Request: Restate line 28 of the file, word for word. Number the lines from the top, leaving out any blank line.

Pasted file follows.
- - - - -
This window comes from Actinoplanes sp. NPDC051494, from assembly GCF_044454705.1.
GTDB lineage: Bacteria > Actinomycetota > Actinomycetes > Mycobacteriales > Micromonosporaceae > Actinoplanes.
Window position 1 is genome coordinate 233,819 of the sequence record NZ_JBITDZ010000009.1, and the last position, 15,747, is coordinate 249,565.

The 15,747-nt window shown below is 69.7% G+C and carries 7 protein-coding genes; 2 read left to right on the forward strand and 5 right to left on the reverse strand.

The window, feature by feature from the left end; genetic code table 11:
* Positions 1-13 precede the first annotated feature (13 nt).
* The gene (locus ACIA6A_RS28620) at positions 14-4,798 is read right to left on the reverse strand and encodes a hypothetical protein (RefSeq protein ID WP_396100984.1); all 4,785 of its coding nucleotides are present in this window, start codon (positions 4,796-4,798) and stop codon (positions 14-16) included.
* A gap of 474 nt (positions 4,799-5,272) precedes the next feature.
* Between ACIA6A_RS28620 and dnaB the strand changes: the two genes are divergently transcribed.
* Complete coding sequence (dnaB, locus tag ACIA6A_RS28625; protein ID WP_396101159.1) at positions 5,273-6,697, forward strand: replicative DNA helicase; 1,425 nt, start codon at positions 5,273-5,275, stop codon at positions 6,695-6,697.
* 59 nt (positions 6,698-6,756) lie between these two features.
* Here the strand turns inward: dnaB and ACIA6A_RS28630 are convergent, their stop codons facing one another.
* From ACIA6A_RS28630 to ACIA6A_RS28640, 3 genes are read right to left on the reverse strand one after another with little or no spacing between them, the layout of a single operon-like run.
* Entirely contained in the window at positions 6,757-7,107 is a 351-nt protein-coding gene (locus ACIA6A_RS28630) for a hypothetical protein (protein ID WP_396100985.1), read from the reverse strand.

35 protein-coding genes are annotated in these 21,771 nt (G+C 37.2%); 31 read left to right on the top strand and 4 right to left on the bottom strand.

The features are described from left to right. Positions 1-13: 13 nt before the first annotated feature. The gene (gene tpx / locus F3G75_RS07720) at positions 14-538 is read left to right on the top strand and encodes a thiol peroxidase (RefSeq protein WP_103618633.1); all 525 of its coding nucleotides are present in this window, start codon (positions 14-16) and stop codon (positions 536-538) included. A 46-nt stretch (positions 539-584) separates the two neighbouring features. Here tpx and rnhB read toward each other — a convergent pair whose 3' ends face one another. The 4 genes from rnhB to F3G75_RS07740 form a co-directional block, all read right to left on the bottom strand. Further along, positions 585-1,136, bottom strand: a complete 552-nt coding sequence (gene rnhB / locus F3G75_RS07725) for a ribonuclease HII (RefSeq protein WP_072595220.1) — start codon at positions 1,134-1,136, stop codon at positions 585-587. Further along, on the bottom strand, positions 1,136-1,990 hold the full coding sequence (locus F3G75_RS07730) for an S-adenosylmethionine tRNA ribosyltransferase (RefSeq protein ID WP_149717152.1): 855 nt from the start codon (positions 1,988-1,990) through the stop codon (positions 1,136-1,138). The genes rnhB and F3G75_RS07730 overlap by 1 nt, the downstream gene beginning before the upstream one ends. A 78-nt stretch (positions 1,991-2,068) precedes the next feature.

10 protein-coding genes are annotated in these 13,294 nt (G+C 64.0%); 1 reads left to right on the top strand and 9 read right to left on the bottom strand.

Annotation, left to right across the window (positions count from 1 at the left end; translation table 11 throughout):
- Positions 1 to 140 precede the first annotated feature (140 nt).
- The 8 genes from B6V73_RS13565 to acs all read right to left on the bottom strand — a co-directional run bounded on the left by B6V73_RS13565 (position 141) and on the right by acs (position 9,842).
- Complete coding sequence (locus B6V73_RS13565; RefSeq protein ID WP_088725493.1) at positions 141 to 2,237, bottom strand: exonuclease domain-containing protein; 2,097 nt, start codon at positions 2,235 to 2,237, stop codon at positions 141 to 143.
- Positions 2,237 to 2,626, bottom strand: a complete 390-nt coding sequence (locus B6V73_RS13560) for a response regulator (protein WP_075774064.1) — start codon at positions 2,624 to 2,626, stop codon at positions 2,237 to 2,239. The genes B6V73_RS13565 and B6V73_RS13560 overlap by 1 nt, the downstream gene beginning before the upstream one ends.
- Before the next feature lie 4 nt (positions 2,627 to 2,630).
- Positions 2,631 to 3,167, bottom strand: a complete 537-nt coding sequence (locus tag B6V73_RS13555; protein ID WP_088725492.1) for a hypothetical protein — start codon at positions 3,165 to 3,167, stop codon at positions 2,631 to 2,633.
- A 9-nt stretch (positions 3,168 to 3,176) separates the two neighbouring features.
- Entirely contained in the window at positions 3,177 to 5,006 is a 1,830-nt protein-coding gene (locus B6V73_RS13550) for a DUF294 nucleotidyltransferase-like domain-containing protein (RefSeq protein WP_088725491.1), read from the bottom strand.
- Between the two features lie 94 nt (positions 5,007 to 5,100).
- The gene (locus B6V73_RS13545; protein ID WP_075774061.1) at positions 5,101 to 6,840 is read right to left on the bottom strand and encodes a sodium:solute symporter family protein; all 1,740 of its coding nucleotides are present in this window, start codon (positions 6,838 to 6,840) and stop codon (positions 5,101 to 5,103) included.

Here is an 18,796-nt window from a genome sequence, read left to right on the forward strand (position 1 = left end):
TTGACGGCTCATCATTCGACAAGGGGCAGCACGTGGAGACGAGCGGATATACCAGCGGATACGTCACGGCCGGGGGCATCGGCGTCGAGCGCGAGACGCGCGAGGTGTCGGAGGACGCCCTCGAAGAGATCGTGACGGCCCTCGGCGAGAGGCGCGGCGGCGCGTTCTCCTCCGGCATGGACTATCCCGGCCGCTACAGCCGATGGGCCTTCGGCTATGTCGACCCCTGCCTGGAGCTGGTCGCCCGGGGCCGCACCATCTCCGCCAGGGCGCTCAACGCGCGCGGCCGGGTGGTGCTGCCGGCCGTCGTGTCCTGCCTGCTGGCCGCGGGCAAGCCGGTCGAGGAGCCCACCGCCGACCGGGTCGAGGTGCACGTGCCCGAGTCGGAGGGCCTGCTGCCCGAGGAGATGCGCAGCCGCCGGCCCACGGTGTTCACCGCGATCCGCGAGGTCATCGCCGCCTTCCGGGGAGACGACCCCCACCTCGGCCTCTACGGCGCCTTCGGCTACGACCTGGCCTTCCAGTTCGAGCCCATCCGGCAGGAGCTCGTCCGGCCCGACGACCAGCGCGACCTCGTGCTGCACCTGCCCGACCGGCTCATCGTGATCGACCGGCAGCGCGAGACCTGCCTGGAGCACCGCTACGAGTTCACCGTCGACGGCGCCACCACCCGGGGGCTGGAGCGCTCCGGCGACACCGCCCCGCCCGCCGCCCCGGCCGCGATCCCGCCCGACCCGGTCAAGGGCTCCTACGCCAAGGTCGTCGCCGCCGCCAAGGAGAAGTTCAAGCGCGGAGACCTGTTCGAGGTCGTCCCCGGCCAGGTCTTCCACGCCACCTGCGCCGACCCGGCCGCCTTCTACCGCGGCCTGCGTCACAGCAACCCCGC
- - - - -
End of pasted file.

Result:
- The gene (locus B6V73_RS13545; protein ID WP_075774061.1) at positions 5,101 to 6,840 is read right to left on the bottom strand and encodes a sodium:solute symporter family protein; all 1,740 of its coding nucleotides are present in this window, start codon (positions 6,838 to 6,840) and stop codon (positions 5,101 to 5,103) included.